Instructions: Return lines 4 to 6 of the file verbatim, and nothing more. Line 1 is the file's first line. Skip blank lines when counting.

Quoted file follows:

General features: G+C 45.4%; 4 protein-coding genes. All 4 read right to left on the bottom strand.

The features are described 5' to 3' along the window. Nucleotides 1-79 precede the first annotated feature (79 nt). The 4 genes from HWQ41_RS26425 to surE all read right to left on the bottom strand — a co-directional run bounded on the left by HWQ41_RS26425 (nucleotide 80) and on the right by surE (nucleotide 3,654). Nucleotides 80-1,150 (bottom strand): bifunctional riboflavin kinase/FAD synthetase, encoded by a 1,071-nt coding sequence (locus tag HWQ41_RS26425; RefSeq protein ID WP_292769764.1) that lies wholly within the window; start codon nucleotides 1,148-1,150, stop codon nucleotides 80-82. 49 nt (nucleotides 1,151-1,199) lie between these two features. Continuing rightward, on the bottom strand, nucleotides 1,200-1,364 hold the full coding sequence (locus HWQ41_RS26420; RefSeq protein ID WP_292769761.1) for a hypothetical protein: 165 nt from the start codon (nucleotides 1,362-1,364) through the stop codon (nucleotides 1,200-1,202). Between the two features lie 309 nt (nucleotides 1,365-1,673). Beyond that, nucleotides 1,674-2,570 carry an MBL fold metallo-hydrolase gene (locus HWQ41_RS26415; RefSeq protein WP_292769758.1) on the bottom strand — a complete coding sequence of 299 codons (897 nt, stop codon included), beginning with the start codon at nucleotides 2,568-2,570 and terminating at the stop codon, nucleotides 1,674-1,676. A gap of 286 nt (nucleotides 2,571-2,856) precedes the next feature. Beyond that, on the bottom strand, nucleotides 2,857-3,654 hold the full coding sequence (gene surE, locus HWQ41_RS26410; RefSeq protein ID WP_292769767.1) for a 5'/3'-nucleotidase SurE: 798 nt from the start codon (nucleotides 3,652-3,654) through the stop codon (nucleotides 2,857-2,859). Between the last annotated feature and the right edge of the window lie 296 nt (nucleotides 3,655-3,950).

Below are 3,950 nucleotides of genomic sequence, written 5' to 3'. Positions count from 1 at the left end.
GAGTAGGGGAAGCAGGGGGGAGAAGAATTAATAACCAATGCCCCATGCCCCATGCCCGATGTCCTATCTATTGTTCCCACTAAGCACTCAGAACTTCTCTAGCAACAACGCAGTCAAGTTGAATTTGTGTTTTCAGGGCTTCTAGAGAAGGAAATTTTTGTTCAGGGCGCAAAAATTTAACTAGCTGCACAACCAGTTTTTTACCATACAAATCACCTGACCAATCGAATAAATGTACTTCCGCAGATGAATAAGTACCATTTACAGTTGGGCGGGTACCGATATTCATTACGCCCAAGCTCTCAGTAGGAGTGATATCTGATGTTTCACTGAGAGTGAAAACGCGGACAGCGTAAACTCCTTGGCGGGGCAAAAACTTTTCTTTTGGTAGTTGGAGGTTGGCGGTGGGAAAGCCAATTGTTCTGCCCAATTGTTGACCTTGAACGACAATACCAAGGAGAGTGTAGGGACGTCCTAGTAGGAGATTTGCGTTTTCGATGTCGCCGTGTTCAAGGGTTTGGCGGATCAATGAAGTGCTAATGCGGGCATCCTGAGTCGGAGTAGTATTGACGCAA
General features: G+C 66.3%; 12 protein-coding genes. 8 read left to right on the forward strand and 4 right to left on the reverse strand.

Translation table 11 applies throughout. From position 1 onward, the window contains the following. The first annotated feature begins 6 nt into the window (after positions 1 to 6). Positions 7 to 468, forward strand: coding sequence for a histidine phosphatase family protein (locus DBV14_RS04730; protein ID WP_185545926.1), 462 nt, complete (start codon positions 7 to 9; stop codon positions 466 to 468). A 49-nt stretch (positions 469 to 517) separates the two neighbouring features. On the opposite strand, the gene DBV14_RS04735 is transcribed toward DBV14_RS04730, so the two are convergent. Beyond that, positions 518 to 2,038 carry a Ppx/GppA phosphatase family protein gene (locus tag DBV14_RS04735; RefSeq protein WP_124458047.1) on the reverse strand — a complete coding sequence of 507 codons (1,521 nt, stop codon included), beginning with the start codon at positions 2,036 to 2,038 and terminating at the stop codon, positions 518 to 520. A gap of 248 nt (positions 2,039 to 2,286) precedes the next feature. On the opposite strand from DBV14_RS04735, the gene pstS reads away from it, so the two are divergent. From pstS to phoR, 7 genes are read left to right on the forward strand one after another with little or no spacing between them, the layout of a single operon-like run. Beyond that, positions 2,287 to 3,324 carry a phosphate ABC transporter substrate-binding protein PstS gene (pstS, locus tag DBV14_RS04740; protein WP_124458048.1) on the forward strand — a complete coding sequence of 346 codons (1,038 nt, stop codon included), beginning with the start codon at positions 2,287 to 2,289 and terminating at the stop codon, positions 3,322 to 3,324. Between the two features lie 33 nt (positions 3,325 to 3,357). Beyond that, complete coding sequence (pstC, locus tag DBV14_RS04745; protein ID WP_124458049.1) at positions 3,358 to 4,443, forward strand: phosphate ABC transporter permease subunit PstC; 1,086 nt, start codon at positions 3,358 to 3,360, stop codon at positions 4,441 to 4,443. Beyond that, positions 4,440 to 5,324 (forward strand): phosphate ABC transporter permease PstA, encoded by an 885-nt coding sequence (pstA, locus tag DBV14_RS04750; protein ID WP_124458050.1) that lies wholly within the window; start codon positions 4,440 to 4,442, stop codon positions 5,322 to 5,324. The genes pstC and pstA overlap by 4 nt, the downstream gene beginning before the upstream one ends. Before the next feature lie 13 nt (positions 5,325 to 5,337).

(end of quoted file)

GAGTAGGGGAAGCAGGGGGGAGAAGAATTAATAACCAATGCCCCATGCCCCATGCCCGATGTCCTATCTATTGTTCCCACTAAGCACTCAGAACTTCTCTAGCAACAACGCAGTCAAGTTGAATTTGTGTTTTCAGGGCTTCTAGAGAAGGAAATTTTTGTTCAGGGCGCAAAAATTTAACTAGCTGCACAACCAGTTTTTTACCATACAAATCACCTGACCAATCGAATAAATGTACTTCCGCAGATGAATAAGTACCATTTACAGTTGGGCGGGTACCGATATTCATTACGCCCAAGCTCTCAGTAGGAGTGATATCTGATGTTTCACTGAGAGTGAAAACGCGGACAGCGTAAACTCCTTGGCGGGGCAAAAACTTTTCTTTTGGTAGTTGGAGGTTGGCGGTGGGAAAGCCAATTGTTCTGCCCAATTGTTGACCTTGAACGACAATACCAAGGAGAGTGTAGGGACGTCCTAGTAGGAGATTTGCGTTTTCGATGTCGCCGTGTTCAAGGGTTTGGCGGATCAATGAAGTGCTAATGCGGGCATCCTGAGTCGGAGTAGTATTGACGCAA
General features: G+C 66.3%; 12 protein-coding genes. 8 read left to right on the forward strand and 4 right to left on the reverse strand.

Translation table 11 applies throughout. From position 1 onward, the window contains the following. The first annotated feature begins 6 nt into the window (after positions 1 to 6). Positions 7 to 468, forward strand: coding sequence for a histidine phosphatase family protein (locus DBV14_RS04730; protein ID WP_185545926.1), 462 nt, complete (start codon positions 7 to 9; stop codon positions 466 to 468). A 49-nt stretch (positions 469 to 517) separates the two neighbouring features. On the opposite strand, the gene DBV14_RS04735 is transcribed toward DBV14_RS04730, so the two are convergent. Beyond that, positions 518 to 2,038 carry a Ppx/GppA phosphatase family protein gene (locus tag DBV14_RS04735; RefSeq protein WP_124458047.1) on the reverse strand — a complete coding sequence of 507 codons (1,521 nt, stop codon included), beginning with the start codon at positions 2,036 to 2,038 and terminating at the stop codon, positions 518 to 520. A gap of 248 nt (positions 2,039 to 2,286) precedes the next feature. On the opposite strand from DBV14_RS04735, the gene pstS reads away from it, so the two are divergent. From pstS to phoR, 7 genes are read left to right on the forward strand one after another with little or no spacing between them, the layout of a single operon-like run. Beyond that, positions 2,287 to 3,324 carry a phosphate ABC transporter substrate-binding protein PstS gene (pstS, locus tag DBV14_RS04740; protein WP_124458048.1) on the forward strand — a complete coding sequence of 346 codons (1,038 nt, stop codon included), beginning with the start codon at positions 2,287 to 2,289 and terminating at the stop codon, positions 3,322 to 3,324. Between the two features lie 33 nt (positions 3,325 to 3,357). Beyond that, complete coding sequence (pstC, locus tag DBV14_RS04745; protein ID WP_124458049.1) at positions 3,358 to 4,443, forward strand: phosphate ABC transporter permease subunit PstC; 1,086 nt, start codon at positions 3,358 to 3,360, stop codon at positions 4,441 to 4,443. Beyond that, positions 4,440 to 5,324 (forward strand): phosphate ABC transporter permease PstA, encoded by an 885-nt coding sequence (pstA, locus tag DBV14_RS04750; protein ID WP_124458050.1) that lies wholly within the window; start codon positions 4,440 to 4,442, stop codon positions 5,322 to 5,324. The genes pstC and pstA overlap by 4 nt, the downstream gene beginning before the upstream one ends. Before the next feature lie 13 nt (positions 5,325 to 5,337).